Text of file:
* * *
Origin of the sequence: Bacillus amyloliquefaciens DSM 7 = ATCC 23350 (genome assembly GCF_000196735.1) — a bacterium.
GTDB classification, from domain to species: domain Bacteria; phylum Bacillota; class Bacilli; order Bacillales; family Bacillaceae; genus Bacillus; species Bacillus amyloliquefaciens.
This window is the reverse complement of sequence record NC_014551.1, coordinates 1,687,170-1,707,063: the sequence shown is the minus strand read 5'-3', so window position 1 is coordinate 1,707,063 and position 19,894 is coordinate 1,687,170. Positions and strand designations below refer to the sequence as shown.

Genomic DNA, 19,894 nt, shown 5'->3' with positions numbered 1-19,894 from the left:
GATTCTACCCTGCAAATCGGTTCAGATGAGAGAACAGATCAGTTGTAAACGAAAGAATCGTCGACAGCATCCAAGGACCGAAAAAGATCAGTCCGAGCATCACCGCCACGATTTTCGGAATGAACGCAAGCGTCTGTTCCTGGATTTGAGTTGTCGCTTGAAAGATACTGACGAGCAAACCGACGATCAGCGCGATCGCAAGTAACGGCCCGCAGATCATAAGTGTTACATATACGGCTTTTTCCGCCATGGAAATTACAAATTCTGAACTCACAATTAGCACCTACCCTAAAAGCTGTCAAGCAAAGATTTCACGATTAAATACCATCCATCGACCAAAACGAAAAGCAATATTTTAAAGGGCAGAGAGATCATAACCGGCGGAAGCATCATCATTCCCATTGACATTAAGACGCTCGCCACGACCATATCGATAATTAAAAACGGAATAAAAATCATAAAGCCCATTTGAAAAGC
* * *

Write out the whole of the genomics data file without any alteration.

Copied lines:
Origin of the sequence: Bacillus amyloliquefaciens DSM 7 = ATCC 23350 (genome assembly GCF_000196735.1) — a bacterium.
GTDB classification, from domain to species: domain Bacteria; phylum Bacillota; class Bacilli; order Bacillales; family Bacillaceae; genus Bacillus; species Bacillus amyloliquefaciens.
This window is the reverse complement of sequence record NC_014551.1, coordinates 1,687,170-1,707,063: the sequence shown is the minus strand read 5'-3', so window position 1 is coordinate 1,707,063 and position 19,894 is coordinate 1,687,170. Positions and strand designations below refer to the sequence as shown.

Genomic DNA, 19,894 nt, shown 5'->3' with positions numbered 1-19,894 from the left:
GATTCTACCCTGCAAATCGGTTCAGATGAGAGAACAGATCAGTTGTAAACGAAAGAATCGTCGACAGCATCCAAGGACCGAAAAAGATCAGTCCGAGCATCACCGCCACGATTTTCGGAATGAACGCAAGCGTCTGTTCCTGGATTTGAGTTGTCGCTTGAAAGATACTGACGAGCAAACCGACGATCAGCGCGATCGCAAGTAACGGCCCGCAGATCATAAGTGTTACATATACGGCTTTTTCCGCCATGGAAATTACAAATTCTGAACTCACAATTAGCACCTACCCTAAAAGCTGTCAAGCAAAGATTTCACGATTAAATACCATCCATCGACCAAAACGAAAAGCAATATTTTAAAGGGCAGAGAGATCATAACCGGCGGAAGCATCATCATTCCCATTGACATTAAGACGCTCGCCACGACCATATCGATAATTAAAAACGGAATAAAAATCATAAAGCCCATTTGAAAAGC